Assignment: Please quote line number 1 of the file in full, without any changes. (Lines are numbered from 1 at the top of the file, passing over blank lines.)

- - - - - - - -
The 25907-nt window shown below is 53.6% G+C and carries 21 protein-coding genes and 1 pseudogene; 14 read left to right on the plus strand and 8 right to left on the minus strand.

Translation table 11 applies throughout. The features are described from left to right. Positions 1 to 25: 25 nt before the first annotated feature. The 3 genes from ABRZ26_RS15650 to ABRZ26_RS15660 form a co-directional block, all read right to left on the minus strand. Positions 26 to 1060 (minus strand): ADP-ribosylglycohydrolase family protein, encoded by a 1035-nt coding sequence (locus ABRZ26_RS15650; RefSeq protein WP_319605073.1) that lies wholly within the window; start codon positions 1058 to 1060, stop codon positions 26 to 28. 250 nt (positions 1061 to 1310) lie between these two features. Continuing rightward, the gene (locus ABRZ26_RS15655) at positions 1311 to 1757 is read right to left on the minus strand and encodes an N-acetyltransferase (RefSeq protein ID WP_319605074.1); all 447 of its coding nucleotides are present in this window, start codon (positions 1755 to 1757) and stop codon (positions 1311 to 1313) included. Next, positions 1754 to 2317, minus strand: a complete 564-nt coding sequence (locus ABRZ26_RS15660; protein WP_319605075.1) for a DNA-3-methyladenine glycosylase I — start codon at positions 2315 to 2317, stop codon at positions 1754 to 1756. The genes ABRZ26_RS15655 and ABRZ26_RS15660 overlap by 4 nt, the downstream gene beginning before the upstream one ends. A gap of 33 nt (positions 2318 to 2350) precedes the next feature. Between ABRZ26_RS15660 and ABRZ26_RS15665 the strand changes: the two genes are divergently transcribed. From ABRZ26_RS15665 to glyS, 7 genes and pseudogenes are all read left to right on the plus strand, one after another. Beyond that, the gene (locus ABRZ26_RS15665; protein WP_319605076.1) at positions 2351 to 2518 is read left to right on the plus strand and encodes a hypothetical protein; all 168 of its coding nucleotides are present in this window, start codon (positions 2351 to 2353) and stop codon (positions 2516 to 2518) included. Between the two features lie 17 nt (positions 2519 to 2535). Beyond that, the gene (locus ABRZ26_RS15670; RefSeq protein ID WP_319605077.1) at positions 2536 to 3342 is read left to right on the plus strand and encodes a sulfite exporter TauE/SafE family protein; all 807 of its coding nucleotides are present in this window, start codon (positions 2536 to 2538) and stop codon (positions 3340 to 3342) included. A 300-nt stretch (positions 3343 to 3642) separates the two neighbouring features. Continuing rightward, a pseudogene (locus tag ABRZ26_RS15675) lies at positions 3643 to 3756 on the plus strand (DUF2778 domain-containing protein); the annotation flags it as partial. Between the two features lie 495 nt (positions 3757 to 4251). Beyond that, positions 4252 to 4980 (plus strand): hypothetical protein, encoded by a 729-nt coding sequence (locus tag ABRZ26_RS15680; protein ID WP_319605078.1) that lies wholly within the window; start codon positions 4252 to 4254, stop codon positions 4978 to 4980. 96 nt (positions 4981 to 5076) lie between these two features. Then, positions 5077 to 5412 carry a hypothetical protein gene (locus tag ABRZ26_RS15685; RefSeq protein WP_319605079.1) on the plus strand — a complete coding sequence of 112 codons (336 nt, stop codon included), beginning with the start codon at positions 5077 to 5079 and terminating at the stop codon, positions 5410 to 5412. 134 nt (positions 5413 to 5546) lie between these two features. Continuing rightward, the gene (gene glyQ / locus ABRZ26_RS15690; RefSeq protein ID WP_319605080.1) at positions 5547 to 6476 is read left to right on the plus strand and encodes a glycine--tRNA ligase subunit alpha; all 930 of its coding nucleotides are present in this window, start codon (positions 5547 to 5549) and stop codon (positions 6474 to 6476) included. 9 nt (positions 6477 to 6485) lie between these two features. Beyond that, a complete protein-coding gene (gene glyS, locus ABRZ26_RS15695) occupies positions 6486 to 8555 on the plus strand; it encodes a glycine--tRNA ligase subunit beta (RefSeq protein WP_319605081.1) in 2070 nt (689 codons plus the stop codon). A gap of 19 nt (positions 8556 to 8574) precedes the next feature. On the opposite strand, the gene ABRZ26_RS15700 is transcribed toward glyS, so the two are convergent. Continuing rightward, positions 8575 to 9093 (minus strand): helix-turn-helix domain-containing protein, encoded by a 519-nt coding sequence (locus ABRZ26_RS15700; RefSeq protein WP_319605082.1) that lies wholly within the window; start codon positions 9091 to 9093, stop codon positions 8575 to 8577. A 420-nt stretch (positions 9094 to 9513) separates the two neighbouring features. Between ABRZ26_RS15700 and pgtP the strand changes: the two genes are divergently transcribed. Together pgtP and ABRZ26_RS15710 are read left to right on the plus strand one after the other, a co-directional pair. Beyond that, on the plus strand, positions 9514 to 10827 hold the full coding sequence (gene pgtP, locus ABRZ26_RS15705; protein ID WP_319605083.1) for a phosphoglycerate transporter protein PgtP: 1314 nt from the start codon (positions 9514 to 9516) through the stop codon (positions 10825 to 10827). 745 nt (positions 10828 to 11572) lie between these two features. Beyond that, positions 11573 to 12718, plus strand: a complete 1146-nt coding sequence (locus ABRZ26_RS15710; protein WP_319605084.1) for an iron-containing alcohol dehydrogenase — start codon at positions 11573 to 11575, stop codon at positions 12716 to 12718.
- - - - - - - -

The 25907-nt window shown below is 53.6% G+C and carries 21 protein-coding genes and 1 pseudogene; 14 read left to right on the plus strand and 8 right to left on the minus strand.